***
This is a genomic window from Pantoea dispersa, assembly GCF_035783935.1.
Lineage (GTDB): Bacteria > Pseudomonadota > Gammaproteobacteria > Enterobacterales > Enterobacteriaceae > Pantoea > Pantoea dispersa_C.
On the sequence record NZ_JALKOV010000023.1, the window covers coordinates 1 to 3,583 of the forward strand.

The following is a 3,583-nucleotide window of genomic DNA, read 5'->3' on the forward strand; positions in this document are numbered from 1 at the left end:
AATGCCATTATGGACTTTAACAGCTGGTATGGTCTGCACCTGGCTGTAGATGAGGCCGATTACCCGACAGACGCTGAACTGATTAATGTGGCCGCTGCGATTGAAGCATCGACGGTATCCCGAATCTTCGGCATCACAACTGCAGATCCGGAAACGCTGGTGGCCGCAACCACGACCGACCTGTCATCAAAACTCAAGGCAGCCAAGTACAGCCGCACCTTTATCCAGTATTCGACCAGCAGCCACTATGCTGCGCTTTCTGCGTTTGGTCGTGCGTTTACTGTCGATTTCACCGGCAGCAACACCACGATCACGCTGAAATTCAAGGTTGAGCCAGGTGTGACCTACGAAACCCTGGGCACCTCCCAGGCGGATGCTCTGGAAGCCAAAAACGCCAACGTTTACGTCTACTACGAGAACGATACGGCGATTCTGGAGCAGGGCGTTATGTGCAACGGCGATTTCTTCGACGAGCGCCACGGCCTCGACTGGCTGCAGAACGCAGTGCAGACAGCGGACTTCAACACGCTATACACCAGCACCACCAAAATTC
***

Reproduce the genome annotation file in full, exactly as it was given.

This is a genomic window from Pantoea dispersa, assembly GCF_035783935.1.
Lineage (GTDB): Bacteria > Pseudomonadota > Gammaproteobacteria > Enterobacterales > Enterobacteriaceae > Pantoea > Pantoea dispersa_C.
On the sequence record NZ_JALKOV010000023.1, the window covers coordinates 1 to 3,583 of the forward strand.

The following is a 3,583-nucleotide window of genomic DNA, read 5'->3' on the forward strand; positions in this document are numbered from 1 at the left end:
AATGCCATTATGGACTTTAACAGCTGGTATGGTCTGCACCTGGCTGTAGATGAGGCCGATTACCCGACAGACGCTGAACTGATTAATGTGGCCGCTGCGATTGAAGCATCGACGGTATCCCGAATCTTCGGCATCACAACTGCAGATCCGGAAACGCTGGTGGCCGCAACCACGACCGACCTGTCATCAAAACTCAAGGCAGCCAAGTACAGCCGCACCTTTATCCAGTATTCGACCAGCAGCCACTATGCTGCGCTTTCTGCGTTTGGTCGTGCGTTTACTGTCGATTTCACCGGCAGCAACACCACGATCACGCTGAAATTCAAGGTTGAGCCAGGTGTGACCTACGAAACCCTGGGCACCTCCCAGGCGGATGCTCTGGAAGCCAAAAACGCCAACGTTTACGTCTACTACGAGAACGATACGGCGATTCTGGAGCAGGGCGTTATGTGCAACGGCGATTTCTTCGACGAGCGCCACGGCCTCGACTGGCTGCAGAACGCAGTGCAGACAGCGGACTTCAACACGCTATACACCAGCACCACCAAAATTC